The Altona-based manufacturer applied to Fair Work Australia to suspend the planned industrial action on the basis of economic harm, following unsuccessful negotiations with the unions that continued until 9pm last night.
Toyota Australia insisted further work stoppages would hurt customers, dealers, and suppliers, and would also have wider negative consequences for the Australian automotive industry.
A Fair Work Australia commissioner today ruled in favour of Toyota Australia, meaning any strike action tomorrow by the 3300-plus production workers would be considered illegal.
Toyota Australia’s Laura Hill said the country’s number one vehicle manufacturer expected the workforce to heed the commissioner’s ruling and work as normal tomorrow and Friday.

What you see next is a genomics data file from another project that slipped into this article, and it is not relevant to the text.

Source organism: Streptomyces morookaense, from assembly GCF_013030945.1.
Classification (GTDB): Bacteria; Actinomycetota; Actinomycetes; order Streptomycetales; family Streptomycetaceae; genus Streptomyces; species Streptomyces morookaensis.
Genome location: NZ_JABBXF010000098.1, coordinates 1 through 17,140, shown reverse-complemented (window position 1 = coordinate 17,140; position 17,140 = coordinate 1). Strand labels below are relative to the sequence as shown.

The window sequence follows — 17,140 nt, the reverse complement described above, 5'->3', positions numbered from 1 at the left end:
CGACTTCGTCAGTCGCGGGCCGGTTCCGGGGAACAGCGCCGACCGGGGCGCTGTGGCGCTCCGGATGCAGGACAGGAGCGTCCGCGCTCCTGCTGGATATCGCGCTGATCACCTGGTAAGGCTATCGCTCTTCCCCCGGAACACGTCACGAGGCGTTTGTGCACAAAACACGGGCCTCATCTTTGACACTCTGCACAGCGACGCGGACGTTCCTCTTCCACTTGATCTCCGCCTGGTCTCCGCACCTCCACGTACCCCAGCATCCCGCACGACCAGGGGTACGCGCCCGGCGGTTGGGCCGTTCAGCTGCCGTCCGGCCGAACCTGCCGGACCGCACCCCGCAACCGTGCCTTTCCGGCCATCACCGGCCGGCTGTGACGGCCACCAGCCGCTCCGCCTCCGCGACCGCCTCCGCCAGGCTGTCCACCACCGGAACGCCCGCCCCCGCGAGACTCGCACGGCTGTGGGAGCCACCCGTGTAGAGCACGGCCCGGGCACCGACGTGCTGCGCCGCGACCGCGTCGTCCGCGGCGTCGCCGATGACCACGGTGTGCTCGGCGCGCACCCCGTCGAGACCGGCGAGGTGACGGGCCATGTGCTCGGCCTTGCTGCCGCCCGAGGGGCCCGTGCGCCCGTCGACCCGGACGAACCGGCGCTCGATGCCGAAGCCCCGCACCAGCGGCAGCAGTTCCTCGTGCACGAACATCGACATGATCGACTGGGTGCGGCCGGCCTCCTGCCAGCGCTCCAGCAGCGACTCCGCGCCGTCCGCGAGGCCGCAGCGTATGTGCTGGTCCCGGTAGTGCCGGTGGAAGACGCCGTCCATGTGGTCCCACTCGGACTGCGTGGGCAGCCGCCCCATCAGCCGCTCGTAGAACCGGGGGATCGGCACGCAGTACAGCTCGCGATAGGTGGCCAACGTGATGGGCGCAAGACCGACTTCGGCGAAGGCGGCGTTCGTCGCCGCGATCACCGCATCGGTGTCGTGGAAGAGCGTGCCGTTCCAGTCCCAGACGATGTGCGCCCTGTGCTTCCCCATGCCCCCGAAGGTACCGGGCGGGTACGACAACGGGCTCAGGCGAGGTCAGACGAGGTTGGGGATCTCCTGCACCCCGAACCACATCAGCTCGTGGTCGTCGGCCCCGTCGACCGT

The threatened industrial action orchestrated by the unions planned stop-works for the next three Thursdays and Fridays and a ban on overtime until an agreement on employee pay raises was reached.
Toyota Australia’s latest offer to workers is an 11 per cent pay increase over 39 months – the same amount offered last week, although with some amendments to the timing and the specific increments offered for each year.
The ruling means Toyota Australia’s output should be unaffected for the rest of the week, with 1118 Camry, Hybrid Camry and Aurion vehicles scheduled for production over the next two days.
The Australian Manufacturing Workers’ Union has been contacted for its reaction to Fair Work Australia’s ruling. We will update the story when we hear more.